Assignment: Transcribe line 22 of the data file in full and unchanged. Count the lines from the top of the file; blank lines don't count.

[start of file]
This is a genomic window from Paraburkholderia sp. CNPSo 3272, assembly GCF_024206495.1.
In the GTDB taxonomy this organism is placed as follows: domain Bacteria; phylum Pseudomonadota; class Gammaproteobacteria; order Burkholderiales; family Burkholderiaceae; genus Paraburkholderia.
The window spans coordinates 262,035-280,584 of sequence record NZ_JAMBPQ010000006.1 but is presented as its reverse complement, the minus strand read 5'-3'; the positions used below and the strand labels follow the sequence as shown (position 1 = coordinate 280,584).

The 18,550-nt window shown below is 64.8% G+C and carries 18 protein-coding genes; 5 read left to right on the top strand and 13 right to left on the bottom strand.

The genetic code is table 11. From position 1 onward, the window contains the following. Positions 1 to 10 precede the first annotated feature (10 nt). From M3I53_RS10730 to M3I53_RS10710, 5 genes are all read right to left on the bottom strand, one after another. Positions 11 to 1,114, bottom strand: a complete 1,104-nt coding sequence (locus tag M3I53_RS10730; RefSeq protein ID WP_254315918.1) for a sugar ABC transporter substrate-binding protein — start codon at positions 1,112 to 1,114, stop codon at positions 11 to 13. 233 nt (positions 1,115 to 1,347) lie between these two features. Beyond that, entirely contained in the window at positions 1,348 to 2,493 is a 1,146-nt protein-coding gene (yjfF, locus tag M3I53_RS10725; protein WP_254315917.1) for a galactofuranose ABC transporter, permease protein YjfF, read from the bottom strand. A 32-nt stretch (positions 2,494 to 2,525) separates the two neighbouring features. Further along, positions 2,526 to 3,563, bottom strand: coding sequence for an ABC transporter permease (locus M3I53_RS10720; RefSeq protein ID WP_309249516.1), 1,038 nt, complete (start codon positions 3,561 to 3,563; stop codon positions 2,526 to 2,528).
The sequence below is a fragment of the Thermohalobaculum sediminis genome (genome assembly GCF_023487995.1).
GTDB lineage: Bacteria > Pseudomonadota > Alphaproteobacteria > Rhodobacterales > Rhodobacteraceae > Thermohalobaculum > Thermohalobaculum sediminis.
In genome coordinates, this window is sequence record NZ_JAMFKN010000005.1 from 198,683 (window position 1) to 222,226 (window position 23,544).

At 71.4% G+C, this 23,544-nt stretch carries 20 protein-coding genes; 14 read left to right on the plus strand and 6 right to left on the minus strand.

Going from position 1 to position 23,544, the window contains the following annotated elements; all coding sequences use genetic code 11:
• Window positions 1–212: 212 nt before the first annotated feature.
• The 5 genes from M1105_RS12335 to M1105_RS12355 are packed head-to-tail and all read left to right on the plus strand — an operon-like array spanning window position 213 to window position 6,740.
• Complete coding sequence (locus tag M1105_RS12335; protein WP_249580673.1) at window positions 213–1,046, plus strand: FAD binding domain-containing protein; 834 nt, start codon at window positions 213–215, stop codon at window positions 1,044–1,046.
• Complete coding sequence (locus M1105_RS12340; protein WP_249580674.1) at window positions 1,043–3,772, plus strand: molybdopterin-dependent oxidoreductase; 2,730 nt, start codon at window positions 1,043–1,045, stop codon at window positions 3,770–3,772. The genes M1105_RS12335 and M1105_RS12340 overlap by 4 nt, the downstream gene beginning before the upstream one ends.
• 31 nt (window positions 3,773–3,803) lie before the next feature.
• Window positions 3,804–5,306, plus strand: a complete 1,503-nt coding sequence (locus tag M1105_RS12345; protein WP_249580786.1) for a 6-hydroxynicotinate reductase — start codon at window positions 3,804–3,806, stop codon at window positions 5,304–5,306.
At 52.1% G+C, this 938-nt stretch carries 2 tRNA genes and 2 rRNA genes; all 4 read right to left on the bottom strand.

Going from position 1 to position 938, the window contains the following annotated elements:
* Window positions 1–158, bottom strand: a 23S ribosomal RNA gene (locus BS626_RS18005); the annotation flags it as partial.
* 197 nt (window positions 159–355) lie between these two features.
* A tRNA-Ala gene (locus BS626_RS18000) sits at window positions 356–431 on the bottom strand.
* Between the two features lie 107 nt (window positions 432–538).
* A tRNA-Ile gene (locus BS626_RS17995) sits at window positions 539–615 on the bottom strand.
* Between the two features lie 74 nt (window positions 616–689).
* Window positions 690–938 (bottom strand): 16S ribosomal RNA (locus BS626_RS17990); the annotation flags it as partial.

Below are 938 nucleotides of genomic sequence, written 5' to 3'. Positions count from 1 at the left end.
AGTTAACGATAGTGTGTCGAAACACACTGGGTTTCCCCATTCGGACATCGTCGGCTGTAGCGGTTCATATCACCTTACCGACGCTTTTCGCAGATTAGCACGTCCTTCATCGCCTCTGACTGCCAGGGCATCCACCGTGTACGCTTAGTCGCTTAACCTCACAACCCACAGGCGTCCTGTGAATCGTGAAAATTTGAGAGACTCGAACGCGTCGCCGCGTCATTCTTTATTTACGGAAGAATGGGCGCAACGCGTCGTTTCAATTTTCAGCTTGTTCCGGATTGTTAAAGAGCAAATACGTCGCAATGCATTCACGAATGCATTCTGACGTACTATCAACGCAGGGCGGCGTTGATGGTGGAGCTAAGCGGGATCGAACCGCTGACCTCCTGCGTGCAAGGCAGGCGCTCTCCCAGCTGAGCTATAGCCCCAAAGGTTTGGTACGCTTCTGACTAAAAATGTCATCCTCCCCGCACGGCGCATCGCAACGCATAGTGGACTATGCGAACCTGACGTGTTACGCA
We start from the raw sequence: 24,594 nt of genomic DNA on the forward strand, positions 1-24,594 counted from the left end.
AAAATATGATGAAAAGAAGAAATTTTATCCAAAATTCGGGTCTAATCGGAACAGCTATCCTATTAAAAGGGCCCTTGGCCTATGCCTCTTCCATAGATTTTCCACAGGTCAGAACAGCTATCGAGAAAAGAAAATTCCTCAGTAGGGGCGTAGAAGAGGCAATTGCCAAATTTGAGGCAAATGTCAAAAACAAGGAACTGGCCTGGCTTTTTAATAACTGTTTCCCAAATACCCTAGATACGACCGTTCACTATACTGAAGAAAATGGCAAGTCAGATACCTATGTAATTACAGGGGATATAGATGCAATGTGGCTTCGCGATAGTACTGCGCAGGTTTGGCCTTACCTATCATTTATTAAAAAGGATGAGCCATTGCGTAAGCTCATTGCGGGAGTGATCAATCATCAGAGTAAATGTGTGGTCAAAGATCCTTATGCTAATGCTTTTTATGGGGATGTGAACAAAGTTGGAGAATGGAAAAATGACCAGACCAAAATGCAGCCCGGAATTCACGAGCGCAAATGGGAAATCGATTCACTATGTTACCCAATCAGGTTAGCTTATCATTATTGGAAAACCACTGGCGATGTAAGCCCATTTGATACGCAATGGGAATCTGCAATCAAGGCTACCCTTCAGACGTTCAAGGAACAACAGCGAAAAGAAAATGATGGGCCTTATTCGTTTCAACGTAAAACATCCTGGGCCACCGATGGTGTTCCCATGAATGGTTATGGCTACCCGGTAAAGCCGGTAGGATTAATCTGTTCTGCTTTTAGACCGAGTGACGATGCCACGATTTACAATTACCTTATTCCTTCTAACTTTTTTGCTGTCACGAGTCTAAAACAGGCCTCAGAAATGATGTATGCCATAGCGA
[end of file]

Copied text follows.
* Between the two features lie 107 nt (window positions 432–538).